It may be confusing to see cats rolling in the dirt since they are the ones that love to keep themselves clean at all costs. So why is it actually so common even though they are considered extremely clean animals? Why do cats roll in dirt?
Have you ever searched for your furry feline friend just to see her in the garden rolling so freely in the dirt? It is strange since you can always see her licking herself and grooming till the tiny spot is perfectly clean. So, what’s happening? What is the reason behind this cat behavior?
We made sure to discover the reasons behind their dust baths, so keep reading if you want to be a cat owner that is fully aware of every action the furry friend takes.
Even if it is odd for us, it is actually a good sign they properly take care of themselves. Rolling in the dirt can be noticed along with rubbing its head, purring, and meowing.
Now, straight to the point. Let’s discuss the main reasons for their rolling in the dirt!
Why Do Cats Roll In Dirt?
If you have an indoor cat breed, you won’t be so interested in this, but if your cat goes out from time to time, you need to be fully aware of the toxins and parasites the outdoor life may bring to your cat.
Why is my cat rolling in the dust when she goes to play in the garden? We’ve made sure that we cover all possible reasons cat roll in the dirt and potential problems cat dust bathing may bring, but usually, it is not that serious.
1. To Cool Off
Why do cats roll in dirt – reason number one: A cat is hot, and she wants to cool off.
Your cat is often rolling in the dirt in order to lower her body temperature. It is known that cats have higher body temperature, so you often see them sleeping near the radiator or seeking places wherever the sun is. This behavior is more likely to happen on summer days.
The reason they like dirt on hot days is the cool soft layer under the earth, and when your cat dugs it up, it is way cooler than on the surface.
Their favorite time of the day to dig that dirt up is on a sunny afternoon. You can probably see your cat moving around and squirming in order to get rid of the top layer to reach the dark soil that will help her cool down.
If your cat’s dust baths are her routine pretty much all of the time, or on hot summer days, you are to provide her with solutions to cool down. You can purchase a fan if you haven’t already or place cold water points that will be available for your cat in your house.
If your cat seeks places to cool down, you may notice that your cats ears are hot, so that is one of the signs she’s regulating her body temperature and needs a bit colder place to rest.
2. Catnip Side Effects
Why do cats roll in dirt – reason number two: A cat is rolling because of the energy she gets from catnip.
If you have catnip in your garden or your cat puts her paws on a catnip toy, there is a big possibility that she’s rolling in the dirt out of pure ecstasy. That high feeling cats get from catnip is probably the side effect of the substance in catnip.
To better explain it, catnip is like a weed for cats since it contains a substance called nepetalactone. When the cat comes into contact with catnip and inhales it, she displays head shaking, sniffing, licking, and rubbing. It may be weird, but that is how it is.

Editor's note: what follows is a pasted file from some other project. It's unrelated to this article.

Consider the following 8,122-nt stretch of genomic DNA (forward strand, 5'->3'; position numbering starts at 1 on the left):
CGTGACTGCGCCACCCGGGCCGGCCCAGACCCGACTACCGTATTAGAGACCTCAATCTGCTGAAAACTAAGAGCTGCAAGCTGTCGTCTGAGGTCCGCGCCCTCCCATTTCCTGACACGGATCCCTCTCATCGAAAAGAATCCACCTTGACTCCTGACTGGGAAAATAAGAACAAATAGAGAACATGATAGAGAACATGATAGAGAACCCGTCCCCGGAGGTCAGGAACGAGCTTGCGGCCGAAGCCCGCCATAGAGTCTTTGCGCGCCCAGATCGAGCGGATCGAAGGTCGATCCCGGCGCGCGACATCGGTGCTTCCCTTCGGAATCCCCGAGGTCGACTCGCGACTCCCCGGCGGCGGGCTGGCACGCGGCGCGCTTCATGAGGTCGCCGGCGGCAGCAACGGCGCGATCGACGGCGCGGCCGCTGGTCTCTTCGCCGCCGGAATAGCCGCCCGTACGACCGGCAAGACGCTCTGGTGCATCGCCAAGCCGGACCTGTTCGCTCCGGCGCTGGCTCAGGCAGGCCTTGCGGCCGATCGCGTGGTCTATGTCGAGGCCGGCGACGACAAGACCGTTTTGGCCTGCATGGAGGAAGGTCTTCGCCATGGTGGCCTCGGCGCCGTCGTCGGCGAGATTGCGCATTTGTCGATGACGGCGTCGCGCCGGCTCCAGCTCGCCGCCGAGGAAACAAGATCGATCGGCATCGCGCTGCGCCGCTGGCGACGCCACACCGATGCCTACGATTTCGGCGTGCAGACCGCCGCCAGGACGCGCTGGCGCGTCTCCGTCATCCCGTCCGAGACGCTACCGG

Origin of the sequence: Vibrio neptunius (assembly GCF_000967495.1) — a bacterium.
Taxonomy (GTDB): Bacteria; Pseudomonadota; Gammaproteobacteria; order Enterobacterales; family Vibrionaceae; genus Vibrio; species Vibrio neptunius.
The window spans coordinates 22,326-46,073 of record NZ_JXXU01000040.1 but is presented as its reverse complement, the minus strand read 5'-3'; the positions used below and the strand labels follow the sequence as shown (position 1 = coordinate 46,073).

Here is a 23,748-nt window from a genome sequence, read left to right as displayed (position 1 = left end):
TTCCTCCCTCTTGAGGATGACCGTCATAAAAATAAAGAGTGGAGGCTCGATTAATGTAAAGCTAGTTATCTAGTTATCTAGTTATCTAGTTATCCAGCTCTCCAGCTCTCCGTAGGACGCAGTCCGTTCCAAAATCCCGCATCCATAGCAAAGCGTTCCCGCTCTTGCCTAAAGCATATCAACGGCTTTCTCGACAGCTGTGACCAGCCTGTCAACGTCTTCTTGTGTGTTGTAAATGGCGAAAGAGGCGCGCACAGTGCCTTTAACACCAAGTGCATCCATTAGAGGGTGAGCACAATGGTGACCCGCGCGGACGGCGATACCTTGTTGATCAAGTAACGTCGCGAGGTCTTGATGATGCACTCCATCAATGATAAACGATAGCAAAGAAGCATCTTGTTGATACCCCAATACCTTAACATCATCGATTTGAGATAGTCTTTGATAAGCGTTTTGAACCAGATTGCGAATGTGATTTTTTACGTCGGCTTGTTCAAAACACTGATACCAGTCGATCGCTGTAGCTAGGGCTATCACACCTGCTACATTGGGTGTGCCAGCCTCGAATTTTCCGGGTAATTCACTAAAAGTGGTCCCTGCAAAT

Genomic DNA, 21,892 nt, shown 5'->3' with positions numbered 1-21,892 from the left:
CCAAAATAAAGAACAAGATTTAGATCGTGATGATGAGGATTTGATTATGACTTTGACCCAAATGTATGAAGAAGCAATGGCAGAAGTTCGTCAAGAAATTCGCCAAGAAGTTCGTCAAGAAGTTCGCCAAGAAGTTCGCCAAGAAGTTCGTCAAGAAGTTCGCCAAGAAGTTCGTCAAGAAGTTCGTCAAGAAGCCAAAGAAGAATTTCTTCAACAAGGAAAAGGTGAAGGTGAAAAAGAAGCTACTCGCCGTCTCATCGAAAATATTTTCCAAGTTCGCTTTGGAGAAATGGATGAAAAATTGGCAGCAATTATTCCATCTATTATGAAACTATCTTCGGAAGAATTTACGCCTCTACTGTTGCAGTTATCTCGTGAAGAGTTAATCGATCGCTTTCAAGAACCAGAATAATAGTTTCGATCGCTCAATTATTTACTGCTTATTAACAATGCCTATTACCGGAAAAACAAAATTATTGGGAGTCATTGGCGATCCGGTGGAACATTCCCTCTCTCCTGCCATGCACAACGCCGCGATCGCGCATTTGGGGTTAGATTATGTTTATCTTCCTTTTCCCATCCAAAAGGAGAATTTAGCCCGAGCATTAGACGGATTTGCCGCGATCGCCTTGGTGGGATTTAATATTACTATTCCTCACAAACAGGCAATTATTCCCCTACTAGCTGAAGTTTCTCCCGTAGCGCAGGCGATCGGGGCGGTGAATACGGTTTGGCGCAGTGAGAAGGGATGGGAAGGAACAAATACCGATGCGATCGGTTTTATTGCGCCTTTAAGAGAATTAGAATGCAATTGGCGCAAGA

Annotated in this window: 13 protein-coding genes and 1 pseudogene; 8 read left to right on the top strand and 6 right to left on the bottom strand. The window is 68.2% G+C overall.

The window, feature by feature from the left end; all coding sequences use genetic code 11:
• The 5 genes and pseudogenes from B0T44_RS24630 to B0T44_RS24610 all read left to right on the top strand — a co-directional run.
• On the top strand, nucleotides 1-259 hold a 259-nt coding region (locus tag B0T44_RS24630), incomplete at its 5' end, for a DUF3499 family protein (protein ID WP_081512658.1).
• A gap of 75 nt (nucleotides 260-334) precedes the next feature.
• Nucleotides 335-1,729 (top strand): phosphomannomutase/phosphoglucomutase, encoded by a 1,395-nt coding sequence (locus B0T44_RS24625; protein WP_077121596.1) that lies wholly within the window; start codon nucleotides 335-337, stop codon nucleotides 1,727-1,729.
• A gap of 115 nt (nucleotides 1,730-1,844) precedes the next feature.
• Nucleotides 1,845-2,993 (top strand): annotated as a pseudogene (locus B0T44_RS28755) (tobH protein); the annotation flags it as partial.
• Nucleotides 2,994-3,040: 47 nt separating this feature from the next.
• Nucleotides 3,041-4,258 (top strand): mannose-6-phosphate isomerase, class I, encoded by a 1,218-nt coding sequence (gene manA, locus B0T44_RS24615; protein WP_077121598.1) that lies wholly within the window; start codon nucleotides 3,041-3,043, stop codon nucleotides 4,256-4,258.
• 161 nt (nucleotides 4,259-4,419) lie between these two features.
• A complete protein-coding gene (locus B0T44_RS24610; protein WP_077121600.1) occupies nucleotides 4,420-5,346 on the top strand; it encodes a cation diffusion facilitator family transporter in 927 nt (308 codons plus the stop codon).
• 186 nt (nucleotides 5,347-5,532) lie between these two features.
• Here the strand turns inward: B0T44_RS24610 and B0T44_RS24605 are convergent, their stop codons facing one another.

So rolling in dirt may indicate that your cat has played with catnip. But, don’t be worried since catnip is harmless and it is not addictive, and it actually helps her feel relaxed and calm.
Let us warn you, if you are a catnip owner in the garden, don’t be surprised by the furry friends the catnip will attract.
3. “Mmm, The Smell Of The Dirt”
Why do cats roll in dirt – reason number three: A cat is attracted to something found in dirt.
Cats have a heightened sense of smell, and they rely on it when they need to communicate with other cats. Their scent glands are even around the tail and on their cheeks and paws, and those glands are responsible for emitting odors that will notify other cats that the territory is claimed.
Their dust baths might be their way of survival. When a cat is rolling in the dirt where another animal leaves her odor, that can be to hide her scent.
4. “An Itch Is Bugging Me”
Why do cats roll in dirt – reason number four: A cat is trying to relieve an itch.
One more reason cats roll in the dirt is that they need to scratch themselves somehow since they can’t reach it in another way. The itchiness is something they’ll try to relieve by moving in the dirt on their backs.
Pet owners can help their furry friends by getting an arch scratcher or scratch houses, so your kitties always have a solution for their boring itch.
However, if your cat is dealing with itchiness for a long period of time, she might have some problems like mites, fleas, ticks, or other parasites. Make sure to check your cat often if she’s spending a lot of time outside playing so you can prevent flea infestation.
5. “Leave Me Be, I’m Flirting”
Why do cats roll in dirt – reason number five: A female cat is flirting and attracting male cats.
A female cat will roll on her back in the dirt, on the floor, or the ground, no matter the surface, to attract male suitors. This will be accompanied by rubbing against something and purring.